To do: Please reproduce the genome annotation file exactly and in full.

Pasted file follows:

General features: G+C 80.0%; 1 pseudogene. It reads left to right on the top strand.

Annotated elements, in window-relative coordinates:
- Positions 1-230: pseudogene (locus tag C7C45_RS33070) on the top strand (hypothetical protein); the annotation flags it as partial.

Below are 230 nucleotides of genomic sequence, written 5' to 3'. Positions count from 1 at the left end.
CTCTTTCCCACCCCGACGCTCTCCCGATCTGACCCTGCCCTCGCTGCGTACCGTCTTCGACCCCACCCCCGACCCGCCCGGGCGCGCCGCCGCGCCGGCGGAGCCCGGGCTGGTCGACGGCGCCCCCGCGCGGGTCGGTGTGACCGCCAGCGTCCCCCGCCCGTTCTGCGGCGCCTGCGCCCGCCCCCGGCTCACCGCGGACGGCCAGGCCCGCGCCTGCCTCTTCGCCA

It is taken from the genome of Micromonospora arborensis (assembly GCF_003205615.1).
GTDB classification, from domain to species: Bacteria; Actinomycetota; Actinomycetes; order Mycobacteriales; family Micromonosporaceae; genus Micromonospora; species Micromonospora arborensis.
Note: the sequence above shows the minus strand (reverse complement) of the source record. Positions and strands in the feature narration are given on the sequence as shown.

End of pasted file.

General features: G+C 80.0%; 1 pseudogene. It reads left to right on the top strand.

Annotated elements, in window-relative coordinates:
- Positions 1-230: pseudogene (locus tag C7C45_RS33070) on the top strand (hypothetical protein); the annotation flags it as partial.

Below are 230 nucleotides of genomic sequence, written 5' to 3'. Positions count from 1 at the left end.
CTCTTTCCCACCCCGACGCTCTCCCGATCTGACCCTGCCCTCGCTGCGTACCGTCTTCGACCCCACCCCCGACCCGCCCGGGCGCGCCGCCGCGCCGGCGGAGCCCGGGCTGGTCGACGGCGCCCCCGCGCGGGTCGGTGTGACCGCCAGCGTCCCCCGCCCGTTCTGCGGCGCCTGCGCCCGCCCCCGGCTCACCGCGGACGGCCAGGCCCGCGCCTGCCTCTTCGCCA

It is taken from the genome of Micromonospora arborensis (assembly GCF_003205615.1).
GTDB classification, from domain to species: Bacteria; Actinomycetota; Actinomycetes; order Mycobacteriales; family Micromonosporaceae; genus Micromonospora; species Micromonospora arborensis.
Note: the sequence above shows the minus strand (reverse complement) of the source record. Positions and strands in the feature narration are given on the sequence as shown.